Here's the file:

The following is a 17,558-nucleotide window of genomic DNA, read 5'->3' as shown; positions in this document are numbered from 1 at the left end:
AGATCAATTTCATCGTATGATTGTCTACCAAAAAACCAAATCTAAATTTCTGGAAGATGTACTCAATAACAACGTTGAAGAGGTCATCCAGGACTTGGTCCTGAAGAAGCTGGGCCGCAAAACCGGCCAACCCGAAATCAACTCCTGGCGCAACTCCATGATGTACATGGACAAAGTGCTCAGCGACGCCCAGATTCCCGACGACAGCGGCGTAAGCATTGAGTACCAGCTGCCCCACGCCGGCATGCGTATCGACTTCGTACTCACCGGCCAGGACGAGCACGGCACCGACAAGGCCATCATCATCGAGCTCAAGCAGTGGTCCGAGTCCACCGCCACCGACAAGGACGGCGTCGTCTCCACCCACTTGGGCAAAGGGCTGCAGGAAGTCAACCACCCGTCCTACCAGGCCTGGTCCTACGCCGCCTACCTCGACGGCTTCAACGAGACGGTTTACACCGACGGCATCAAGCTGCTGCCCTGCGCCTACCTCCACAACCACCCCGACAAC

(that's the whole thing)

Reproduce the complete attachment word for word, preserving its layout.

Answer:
The following is a 17,558-nucleotide window of genomic DNA, read 5'->3' as shown; positions in this document are numbered from 1 at the left end:
AGATCAATTTCATCGTATGATTGTCTACCAAAAAACCAAATCTAAATTTCTGGAAGATGTACTCAATAACAACGTTGAAGAGGTCATCCAGGACTTGGTCCTGAAGAAGCTGGGCCGCAAAACCGGCCAACCCGAAATCAACTCCTGGCGCAACTCCATGATGTACATGGACAAAGTGCTCAGCGACGCCCAGATTCCCGACGACAGCGGCGTAAGCATTGAGTACCAGCTGCCCCACGCCGGCATGCGTATCGACTTCGTACTCACCGGCCAGGACGAGCACGGCACCGACAAGGCCATCATCATCGAGCTCAAGCAGTGGTCCGAGTCCACCGCCACCGACAAGGACGGCGTCGTCTCCACCCACTTGGGCAAAGGGCTGCAGGAAGTCAACCACCCGTCCTACCAGGCCTGGTCCTACGCCGCCTACCTCGACGGCTTCAACGAGACGGTTTACACCGACGGCATCAAGCTGCTGCCCTGCGCCTACCTCCACAACCACCCCGACAAC